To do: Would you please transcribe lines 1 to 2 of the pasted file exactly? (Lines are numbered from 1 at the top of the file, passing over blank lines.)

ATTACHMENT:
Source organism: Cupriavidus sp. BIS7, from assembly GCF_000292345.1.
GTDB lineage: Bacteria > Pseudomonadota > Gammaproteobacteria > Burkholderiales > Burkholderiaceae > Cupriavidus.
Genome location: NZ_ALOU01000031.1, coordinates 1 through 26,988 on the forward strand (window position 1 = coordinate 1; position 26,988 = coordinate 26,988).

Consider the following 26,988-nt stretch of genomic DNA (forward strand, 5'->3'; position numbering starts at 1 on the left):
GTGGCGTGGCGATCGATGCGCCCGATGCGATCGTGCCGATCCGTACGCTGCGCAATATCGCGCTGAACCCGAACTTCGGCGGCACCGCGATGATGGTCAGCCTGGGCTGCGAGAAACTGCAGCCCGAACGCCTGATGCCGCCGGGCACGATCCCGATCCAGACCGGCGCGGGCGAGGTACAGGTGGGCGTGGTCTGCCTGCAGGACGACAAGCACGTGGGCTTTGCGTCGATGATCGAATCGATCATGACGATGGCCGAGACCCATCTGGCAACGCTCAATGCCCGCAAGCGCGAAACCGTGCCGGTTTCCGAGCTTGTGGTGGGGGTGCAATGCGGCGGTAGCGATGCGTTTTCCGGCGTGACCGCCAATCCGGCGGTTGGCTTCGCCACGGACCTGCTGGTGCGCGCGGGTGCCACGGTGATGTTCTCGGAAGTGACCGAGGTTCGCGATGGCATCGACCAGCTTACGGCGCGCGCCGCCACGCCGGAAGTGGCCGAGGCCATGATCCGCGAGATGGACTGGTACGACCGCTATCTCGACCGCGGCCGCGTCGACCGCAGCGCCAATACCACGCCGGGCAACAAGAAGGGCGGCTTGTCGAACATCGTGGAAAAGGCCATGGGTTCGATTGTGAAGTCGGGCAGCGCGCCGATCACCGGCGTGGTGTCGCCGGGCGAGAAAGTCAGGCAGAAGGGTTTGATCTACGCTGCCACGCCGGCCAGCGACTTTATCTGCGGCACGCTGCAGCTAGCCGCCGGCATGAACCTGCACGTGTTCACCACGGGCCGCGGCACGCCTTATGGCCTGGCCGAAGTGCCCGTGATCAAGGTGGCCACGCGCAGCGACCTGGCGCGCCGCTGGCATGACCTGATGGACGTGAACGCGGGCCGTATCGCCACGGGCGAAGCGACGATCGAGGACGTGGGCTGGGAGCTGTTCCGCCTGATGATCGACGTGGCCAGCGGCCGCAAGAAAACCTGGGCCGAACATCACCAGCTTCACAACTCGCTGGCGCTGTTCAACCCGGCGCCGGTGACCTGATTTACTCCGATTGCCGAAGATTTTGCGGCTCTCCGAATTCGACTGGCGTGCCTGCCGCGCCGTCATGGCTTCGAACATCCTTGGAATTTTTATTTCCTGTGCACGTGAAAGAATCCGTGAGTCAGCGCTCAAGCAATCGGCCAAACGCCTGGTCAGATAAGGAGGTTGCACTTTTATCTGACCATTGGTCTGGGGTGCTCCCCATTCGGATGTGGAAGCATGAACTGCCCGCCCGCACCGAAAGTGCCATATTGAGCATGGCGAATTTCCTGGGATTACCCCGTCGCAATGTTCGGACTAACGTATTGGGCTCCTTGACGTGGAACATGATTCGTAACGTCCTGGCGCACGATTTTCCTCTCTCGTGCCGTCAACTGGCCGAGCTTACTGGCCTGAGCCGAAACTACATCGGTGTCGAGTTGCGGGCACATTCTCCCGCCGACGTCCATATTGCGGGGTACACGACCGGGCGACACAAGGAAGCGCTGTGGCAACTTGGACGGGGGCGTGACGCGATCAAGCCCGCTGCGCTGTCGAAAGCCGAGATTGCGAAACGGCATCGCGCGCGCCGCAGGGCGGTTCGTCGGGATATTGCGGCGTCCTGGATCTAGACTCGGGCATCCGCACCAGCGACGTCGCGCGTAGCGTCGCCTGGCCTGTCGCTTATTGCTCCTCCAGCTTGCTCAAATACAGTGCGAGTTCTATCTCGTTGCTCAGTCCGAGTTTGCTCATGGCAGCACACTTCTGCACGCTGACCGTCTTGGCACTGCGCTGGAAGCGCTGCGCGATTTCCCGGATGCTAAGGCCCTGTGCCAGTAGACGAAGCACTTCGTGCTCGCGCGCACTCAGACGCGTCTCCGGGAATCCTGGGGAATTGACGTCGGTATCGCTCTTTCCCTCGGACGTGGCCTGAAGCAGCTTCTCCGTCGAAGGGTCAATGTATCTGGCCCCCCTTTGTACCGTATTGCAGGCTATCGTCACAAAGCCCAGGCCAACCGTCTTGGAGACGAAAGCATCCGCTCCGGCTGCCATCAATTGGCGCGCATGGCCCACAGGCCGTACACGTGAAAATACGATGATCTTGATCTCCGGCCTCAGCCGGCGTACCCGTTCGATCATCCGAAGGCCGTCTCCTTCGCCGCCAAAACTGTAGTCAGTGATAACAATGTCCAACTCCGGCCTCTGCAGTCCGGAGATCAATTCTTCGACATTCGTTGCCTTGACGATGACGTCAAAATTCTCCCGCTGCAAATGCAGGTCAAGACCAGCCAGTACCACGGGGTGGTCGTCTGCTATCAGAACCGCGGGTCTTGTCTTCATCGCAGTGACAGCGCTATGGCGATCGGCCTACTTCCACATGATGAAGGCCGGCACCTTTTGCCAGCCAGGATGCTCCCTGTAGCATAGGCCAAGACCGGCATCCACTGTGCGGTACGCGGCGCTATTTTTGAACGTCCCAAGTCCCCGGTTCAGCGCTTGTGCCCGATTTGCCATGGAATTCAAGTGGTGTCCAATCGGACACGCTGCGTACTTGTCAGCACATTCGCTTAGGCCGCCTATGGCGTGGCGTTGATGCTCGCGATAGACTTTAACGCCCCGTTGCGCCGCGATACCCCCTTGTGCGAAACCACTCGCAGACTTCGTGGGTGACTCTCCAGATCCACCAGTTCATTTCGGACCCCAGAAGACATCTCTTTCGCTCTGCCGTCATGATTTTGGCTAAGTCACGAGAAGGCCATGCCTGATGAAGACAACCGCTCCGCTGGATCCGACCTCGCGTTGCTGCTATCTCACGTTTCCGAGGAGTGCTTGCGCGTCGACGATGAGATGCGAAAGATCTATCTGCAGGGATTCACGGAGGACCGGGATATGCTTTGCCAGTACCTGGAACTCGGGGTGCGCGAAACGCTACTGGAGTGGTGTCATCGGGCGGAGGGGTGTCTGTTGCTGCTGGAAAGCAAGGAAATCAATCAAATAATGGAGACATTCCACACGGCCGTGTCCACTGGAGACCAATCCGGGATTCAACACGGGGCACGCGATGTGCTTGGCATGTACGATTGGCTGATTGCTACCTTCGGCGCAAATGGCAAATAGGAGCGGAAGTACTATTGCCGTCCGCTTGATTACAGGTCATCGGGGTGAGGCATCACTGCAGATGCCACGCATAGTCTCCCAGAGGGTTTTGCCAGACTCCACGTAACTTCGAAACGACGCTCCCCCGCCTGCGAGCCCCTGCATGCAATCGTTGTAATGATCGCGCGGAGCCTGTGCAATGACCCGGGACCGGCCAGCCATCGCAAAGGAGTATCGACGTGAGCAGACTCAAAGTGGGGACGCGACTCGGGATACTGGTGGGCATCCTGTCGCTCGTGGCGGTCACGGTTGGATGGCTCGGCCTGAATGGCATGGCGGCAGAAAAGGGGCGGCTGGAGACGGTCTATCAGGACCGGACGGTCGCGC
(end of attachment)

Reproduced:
Source organism: Cupriavidus sp. BIS7, from assembly GCF_000292345.1.
GTDB lineage: Bacteria > Pseudomonadota > Gammaproteobacteria > Burkholderiales > Burkholderiaceae > Cupriavidus.